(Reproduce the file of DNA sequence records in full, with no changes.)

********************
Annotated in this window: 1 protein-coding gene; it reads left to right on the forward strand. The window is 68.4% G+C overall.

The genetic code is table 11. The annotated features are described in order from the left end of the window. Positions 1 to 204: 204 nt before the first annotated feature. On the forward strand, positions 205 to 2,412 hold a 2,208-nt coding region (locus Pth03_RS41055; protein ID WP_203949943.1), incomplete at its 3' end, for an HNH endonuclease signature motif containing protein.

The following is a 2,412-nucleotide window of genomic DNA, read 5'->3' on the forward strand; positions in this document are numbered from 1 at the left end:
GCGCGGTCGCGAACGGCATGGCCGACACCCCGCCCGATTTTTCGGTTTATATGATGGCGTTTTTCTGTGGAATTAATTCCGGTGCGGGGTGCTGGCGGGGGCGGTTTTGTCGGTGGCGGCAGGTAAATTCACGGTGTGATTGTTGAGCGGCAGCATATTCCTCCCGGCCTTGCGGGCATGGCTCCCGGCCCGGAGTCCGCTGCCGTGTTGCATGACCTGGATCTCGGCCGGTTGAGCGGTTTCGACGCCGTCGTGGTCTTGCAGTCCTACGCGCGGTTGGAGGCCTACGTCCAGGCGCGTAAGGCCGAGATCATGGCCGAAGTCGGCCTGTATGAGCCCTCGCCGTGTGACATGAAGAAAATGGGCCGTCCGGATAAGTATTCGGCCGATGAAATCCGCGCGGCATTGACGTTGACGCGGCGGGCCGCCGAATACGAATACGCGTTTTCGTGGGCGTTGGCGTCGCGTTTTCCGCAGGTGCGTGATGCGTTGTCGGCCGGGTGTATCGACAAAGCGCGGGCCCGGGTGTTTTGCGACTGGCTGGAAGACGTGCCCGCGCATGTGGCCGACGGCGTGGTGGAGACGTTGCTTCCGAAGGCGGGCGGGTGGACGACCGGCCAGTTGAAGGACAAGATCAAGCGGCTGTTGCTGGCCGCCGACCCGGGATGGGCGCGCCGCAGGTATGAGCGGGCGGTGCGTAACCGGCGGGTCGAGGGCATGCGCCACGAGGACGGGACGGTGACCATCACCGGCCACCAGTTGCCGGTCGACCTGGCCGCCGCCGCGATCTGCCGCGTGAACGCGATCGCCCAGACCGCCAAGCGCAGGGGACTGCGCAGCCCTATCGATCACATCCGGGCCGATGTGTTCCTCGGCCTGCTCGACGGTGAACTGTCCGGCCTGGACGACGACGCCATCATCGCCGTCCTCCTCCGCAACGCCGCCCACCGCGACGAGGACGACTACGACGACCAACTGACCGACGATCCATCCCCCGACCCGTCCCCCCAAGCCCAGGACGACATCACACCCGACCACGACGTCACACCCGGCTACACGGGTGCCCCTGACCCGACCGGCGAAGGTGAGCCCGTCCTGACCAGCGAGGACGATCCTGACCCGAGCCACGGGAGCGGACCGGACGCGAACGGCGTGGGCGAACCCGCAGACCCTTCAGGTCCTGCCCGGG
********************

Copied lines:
Annotated in this window: 1 protein-coding gene; it reads left to right on the forward strand. The window is 68.4% G+C overall.

The genetic code is table 11. The annotated features are described in order from the left end of the window. Positions 1 to 204: 204 nt before the first annotated feature. On the forward strand, positions 205 to 2,412 hold a 2,208-nt coding region (locus Pth03_RS41055; protein ID WP_203949943.1), incomplete at its 3' end, for an HNH endonuclease signature motif containing protein.

The following is a 2,412-nucleotide window of genomic DNA, read 5'->3' on the forward strand; positions in this document are numbered from 1 at the left end:
GCGCGGTCGCGAACGGCATGGCCGACACCCCGCCCGATTTTTCGGTTTATATGATGGCGTTTTTCTGTGGAATTAATTCCGGTGCGGGGTGCTGGCGGGGGCGGTTTTGTCGGTGGCGGCAGGTAAATTCACGGTGTGATTGTTGAGCGGCAGCATATTCCTCCCGGCCTTGCGGGCATGGCTCCCGGCCCGGAGTCCGCTGCCGTGTTGCATGACCTGGATCTCGGCCGGTTGAGCGGTTTCGACGCCGTCGTGGTCTTGCAGTCCTACGCGCGGTTGGAGGCCTACGTCCAGGCGCGTAAGGCCGAGATCATGGCCGAAGTCGGCCTGTATGAGCCCTCGCCGTGTGACATGAAGAAAATGGGCCGTCCGGATAAGTATTCGGCCGATGAAATCCGCGCGGCATTGACGTTGACGCGGCGGGCCGCCGAATACGAATACGCGTTTTCGTGGGCGTTGGCGTCGCGTTTTCCGCAGGTGCGTGATGCGTTGTCGGCCGGGTGTATCGACAAAGCGCGGGCCCGGGTGTTTTGCGACTGGCTGGAAGACGTGCCCGCGCATGTGGCCGACGGCGTGGTGGAGACGTTGCTTCCGAAGGCGGGCGGGTGGACGACCGGCCAGTTGAAGGACAAGATCAAGCGGCTGTTGCTGGCCGCCGACCCGGGATGGGCGCGCCGCAGGTATGAGCGGGCGGTGCGTAACCGGCGGGTCGAGGGCATGCGCCACGAGGACGGGACGGTGACCATCACCGGCCACCAGTTGCCGGTCGACCTGGCCGCCGCCGCGATCTGCCGCGTGAACGCGATCGCCCAGACCGCCAAGCGCAGGGGACTGCGCAGCCCTATCGATCACATCCGGGCCGATGTGTTCCTCGGCCTGCTCGACGGTGAACTGTCCGGCCTGGACGACGACGCCATCATCGCCGTCCTCCTCCGCAACGCCGCCCACCGCGACGAGGACGACTACGACGACCAACTGACCGACGATCCATCCCCCGACCCGTCCCCCCAAGCCCAGGACGACATCACACCCGACCACGACGTCACACCCGGCTACACGGGTGCCCCTGACCCGACCGGCGAAGGTGAGCCCGTCCTGACCAGCGAGGACGATCCTGACCCGAGCCACGGGAGCGGACCGGACGCGAACGGCGTGGGCGAACCCGCAGACCCTTCAGGTCCTGCCCGGG